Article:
The cyber indictment strategy is a central element of the U.S. response to the ravages of theft and destruction by China. There’s one catch: it doesn’t seem to be working.
Canadian authorities arrested the CFO of Chinese telecom Huawei at the request of the United States. The high-profile arrest comes against the backdrop of sensitive trade negotiations and U.S. government concerns about the potential national security threat posed by Huawei.
Can the U.S. figure out a way to protect strategically sensitive emerging technologies without undermining the economic ecosystem that gives rise to those technologies?
The Defense Department’s new cyber strategy may well raise tensions with China, but it is only the latest development in a cycle of escalation.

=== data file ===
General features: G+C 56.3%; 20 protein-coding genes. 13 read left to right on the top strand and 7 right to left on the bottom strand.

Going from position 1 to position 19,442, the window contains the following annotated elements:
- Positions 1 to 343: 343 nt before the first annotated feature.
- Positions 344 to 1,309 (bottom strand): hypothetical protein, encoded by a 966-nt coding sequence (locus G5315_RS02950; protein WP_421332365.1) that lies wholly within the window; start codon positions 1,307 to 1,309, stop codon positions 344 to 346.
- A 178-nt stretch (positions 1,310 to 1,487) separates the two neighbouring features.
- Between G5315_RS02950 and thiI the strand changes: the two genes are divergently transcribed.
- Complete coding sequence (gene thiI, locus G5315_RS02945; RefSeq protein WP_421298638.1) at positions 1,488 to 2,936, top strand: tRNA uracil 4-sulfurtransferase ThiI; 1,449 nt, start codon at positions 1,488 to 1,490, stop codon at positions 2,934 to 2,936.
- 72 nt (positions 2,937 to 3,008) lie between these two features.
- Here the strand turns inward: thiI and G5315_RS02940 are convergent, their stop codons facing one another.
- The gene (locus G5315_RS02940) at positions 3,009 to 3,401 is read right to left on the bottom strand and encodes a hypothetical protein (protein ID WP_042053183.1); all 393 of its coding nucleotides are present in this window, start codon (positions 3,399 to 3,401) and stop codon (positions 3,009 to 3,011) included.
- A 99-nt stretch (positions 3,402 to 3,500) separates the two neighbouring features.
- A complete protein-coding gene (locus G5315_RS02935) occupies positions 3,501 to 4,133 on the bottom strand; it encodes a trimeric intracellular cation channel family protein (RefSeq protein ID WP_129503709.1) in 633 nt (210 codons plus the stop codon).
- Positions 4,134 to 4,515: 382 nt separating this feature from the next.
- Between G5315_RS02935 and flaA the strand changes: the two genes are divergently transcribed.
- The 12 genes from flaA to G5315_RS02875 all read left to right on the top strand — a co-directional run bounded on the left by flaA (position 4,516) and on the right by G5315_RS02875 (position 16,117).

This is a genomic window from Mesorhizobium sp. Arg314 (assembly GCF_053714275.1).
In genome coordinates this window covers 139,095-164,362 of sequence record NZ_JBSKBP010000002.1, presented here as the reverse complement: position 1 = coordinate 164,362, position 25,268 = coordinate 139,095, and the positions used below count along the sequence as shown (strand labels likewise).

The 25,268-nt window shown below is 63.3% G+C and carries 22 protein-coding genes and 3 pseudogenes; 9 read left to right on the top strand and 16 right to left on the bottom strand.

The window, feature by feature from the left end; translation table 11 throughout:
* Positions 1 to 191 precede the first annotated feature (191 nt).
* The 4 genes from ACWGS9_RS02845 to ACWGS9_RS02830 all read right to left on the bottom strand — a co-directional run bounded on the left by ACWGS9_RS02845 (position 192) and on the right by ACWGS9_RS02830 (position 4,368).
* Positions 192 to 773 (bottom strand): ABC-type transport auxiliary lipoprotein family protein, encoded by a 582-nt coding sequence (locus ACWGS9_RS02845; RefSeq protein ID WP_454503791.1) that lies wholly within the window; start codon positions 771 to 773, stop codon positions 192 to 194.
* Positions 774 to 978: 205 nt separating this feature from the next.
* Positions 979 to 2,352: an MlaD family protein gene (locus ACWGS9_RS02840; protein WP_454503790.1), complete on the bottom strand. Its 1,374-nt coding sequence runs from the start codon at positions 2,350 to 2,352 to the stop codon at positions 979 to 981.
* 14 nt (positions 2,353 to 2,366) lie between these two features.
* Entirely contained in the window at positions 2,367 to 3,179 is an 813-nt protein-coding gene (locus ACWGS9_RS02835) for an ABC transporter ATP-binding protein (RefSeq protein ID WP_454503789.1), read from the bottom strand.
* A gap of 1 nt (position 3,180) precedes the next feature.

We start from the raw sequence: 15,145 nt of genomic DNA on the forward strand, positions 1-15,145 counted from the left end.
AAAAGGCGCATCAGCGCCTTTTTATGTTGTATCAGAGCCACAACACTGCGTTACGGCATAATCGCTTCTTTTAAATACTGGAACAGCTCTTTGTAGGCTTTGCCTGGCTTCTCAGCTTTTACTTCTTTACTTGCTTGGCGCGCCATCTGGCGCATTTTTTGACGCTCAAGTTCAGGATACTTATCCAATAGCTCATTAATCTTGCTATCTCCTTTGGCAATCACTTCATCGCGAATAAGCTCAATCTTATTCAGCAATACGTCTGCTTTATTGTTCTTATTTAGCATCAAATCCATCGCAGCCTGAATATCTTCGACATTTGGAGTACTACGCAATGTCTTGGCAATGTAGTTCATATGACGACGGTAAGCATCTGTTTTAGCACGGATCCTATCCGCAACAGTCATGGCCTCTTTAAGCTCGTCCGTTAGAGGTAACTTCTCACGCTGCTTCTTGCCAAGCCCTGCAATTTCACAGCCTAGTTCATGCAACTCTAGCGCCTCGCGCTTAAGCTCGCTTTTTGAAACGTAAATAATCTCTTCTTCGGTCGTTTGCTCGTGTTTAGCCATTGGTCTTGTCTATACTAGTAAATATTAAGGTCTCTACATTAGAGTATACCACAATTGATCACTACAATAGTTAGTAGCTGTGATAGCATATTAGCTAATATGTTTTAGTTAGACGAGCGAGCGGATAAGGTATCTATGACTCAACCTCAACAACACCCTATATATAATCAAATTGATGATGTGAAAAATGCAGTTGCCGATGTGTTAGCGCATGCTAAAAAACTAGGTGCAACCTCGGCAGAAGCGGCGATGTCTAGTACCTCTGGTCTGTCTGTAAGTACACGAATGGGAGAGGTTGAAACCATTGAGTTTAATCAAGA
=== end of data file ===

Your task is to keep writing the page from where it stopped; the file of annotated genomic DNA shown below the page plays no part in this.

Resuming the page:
President Trump is not wrong that China is meddling in U.S. politics. But his exaggerated allegations before the U.N. General Assembly will only make it harder to find solutions.
The Trump administration’s chaotic approach is distracting from the legitimate U.S. case against unfair Chinese trade practices.
As technological capabilities expand, it’s getting harder to distinguish between national security and economic interests.